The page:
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You’ve got to find what you love, going to bed at night saying I’ve done something wonderful. That’s what mattered – Steve Jobs

Steve Jobs was one of the most captivating communicator on the world stage. If you adopt just some of his techniques, your ideas and presentations will stand out in a sea of mediocrity.

As a communicator you can have the greatest idea in the world. But if you can’t convince the audience enough, it doesn’t matter at all.

Act 1 – Create the story

a) Develop a messianic sense of purpose:  Jobs was inspired by a purpose beyond making money. True evangelist are driven by a messianic zeal to create new experiences and to change the world.  Some managers are uncomfortable by expressing emotion about their dreams, but it’s the passion and emotion that will attract and motivate others.

b) Plan in analog: The single most important thing you can do to dramatically improve your presentations is to have a story to tell before you work on your Power Point file. Truly great presenters like Steve Jobs visualize, plan and create ideas on papers or whiteboards well before they open the presentation software.

Design experts recommend that presenters spend the majority of their time thinking, sketching and scripting. A true presenter spends 90 hours creating an hour long presentation with 30 slides. But only one third of that time is spent building slides. Another third is rehearsing, but the first third is spent collecting idea, and sketching the story.

c) Introduce the antagonist: In every classic story, the hero fights the villain. The same storytelling principle applies to every Steve Jobs presentation. In 1984 when he introduced the Macintosh, big blue, IBM represented the villain. Introducing an antagonist (the problem) rallies the audience around the hero.

Act 2 – Deliver the experience

a) Eliminate clutter: A Steve Jobs presentation is strikingly simple, highly visual and completely devoid of bullet points. “Simplicity is the ultimate sophistication”Steve Jobs. Also, try to not use bullet points. Bullet points are the least effective way to deliver important information according to a new research into cognitive functioning – How te brain retains information-.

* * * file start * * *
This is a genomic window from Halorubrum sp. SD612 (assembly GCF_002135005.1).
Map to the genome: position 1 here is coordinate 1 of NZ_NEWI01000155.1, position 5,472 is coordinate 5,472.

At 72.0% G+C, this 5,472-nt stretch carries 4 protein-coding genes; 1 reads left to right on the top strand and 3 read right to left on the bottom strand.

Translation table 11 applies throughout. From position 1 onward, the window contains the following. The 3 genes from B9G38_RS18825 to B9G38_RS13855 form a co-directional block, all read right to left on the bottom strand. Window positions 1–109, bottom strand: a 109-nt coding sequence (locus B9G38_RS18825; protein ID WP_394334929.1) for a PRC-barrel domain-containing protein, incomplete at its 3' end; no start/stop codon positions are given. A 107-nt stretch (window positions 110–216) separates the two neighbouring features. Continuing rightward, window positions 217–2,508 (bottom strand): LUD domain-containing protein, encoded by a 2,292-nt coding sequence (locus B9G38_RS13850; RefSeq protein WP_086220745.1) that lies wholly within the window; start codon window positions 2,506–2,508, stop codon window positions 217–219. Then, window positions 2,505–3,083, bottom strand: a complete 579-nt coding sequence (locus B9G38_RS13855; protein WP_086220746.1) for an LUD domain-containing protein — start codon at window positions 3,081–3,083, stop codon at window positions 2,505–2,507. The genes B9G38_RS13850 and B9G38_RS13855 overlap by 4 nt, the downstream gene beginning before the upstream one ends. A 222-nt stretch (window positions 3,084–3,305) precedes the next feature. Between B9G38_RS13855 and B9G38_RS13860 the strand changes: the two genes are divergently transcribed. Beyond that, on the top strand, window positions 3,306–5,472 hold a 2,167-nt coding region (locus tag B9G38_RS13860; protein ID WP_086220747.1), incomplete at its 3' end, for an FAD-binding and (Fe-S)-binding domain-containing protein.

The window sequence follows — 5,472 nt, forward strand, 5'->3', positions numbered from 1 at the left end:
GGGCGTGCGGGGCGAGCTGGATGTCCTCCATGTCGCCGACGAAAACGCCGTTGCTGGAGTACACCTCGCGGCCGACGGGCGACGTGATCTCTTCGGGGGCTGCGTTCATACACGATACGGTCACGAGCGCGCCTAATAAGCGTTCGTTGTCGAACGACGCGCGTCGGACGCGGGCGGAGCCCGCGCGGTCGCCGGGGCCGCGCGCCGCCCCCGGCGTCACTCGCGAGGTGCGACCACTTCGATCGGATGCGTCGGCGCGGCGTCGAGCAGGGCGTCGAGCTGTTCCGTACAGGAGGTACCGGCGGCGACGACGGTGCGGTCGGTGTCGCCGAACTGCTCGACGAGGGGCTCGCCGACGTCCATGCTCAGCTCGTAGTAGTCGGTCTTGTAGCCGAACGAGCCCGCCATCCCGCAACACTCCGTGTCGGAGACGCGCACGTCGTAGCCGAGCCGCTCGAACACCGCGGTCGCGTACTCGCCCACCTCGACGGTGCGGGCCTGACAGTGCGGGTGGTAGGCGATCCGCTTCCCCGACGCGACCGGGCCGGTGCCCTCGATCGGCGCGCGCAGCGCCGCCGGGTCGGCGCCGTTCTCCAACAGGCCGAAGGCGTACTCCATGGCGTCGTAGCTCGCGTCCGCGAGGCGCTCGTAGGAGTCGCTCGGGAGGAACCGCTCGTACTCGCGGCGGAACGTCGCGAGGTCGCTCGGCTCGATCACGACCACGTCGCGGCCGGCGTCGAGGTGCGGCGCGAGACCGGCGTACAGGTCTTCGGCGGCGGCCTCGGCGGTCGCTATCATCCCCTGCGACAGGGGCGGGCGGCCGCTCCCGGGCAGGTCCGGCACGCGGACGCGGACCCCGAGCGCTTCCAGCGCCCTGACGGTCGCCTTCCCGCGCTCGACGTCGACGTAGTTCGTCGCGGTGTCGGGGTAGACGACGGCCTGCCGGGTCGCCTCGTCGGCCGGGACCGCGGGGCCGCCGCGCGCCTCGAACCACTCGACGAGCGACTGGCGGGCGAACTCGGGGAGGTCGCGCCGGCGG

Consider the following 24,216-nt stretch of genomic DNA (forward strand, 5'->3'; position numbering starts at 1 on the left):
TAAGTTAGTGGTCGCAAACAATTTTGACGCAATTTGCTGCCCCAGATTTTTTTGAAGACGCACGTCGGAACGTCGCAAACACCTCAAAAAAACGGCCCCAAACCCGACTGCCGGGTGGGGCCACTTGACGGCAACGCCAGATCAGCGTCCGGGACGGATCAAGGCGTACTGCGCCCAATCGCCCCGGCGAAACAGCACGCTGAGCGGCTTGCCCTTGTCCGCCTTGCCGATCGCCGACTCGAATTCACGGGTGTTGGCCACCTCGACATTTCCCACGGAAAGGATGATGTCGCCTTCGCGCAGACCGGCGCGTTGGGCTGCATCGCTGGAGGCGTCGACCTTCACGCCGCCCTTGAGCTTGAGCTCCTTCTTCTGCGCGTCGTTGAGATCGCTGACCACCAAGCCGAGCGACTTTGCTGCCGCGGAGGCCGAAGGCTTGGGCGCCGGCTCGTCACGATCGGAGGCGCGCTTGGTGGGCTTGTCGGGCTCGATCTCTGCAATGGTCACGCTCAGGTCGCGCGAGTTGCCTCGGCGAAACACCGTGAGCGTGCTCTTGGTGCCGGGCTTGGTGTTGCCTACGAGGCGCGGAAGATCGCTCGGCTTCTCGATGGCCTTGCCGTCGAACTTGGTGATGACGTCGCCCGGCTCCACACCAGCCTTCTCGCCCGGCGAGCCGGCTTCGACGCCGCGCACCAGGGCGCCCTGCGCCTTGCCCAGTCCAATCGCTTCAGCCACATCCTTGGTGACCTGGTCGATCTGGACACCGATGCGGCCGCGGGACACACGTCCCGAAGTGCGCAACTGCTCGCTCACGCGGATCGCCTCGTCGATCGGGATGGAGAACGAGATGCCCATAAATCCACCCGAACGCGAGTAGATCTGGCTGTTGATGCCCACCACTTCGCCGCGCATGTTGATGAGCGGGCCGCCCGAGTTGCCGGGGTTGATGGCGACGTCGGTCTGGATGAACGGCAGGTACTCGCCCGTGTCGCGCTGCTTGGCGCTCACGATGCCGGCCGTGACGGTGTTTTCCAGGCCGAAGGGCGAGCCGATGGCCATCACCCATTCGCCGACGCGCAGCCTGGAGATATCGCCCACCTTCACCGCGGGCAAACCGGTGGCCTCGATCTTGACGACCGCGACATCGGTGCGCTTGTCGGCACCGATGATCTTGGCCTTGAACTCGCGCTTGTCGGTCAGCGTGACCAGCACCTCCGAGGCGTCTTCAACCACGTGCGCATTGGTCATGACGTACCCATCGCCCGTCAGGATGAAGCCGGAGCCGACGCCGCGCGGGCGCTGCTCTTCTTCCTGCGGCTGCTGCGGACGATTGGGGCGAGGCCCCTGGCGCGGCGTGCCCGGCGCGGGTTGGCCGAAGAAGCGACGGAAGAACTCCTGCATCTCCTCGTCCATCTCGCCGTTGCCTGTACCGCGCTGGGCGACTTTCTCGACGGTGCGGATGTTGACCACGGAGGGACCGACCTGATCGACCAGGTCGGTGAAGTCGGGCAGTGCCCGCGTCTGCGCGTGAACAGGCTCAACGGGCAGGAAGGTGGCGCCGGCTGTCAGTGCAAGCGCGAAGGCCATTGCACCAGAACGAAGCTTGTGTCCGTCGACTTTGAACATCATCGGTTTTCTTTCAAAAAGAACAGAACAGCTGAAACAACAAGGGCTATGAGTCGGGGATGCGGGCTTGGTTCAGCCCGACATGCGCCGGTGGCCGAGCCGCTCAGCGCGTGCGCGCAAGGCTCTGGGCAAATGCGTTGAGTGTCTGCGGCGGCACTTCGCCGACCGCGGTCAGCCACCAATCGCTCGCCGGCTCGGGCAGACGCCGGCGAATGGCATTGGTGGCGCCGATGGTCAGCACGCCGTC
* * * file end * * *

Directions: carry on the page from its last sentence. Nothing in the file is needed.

Researchers have discovered that ideas are more likely to be remembered if they are presented as pictures instead of words or pictures paired with words.

Here is Steve Jobs’s slide…

“Challenge yourself to use fewer words and more visuals…”

Steve Jobs Presentation

 b) Dress up numbers: Numbers don’t resonate with people until those numbers are placed into a context that people can understand. The best way to help them understand is to make those numbers relevant to something with which your audience is already familiar with. For example, when Steve Jobs introduced the Ipod in 2001, he said it came with a 5GB memory. He broke it down further by saying “You could carry 1,000 songs in your pocket”.

 c) Reveal the amazing moment: Always remember that people will forget what you said or what you did, but they will never forget how you made them feel. Create an emotionally charged event ahead of time. Identify the one thing you want your audience to remember and to talk about long after your presentation is over.  Let’s return in January, 2008 when he introduced MacBook Air. Steve Jobs could have described it as most people would: “We’re really excited to introduce a really thin, light notebook,  bla…bla…bla”.

Instead, he created an experience…

Act 3 – Refine & Rehearse

 a) Master stage presence: Steve Jobs has a commanding presence. His voice, gestures and body language communicate authority, confidence and energy.

Always remember…  Eye contact – Open Posture – Hand Gestures 

 b) Practice: Jobs rehearsed for many hours over many days. A Business Week reporter who profiled Steve Jobs wrote: “His sense of informality comes after grueling hours of practice”

…When was the last time you devoted hours of grueling practice to a presentation?

 c) Wear the appropiate costume: Steve Jobs is the anti- Lady Gaga. Where Lady Gaga will change costumes 90 times in one show, Jobs had one costume that he wore in every presentation – a black mock, blue jeans and running shoes. Now, why he could get away with it? Because he was Steve Jobs. Seriously, when you invent revolutionary computers, music players and smart phones, your audience will give you permission to dress anyway you want.

Give it all in your next oral presentation and start creating and building your own personal brand! Always remember to have fun & Good luck!  

 Thank You Steve Jobs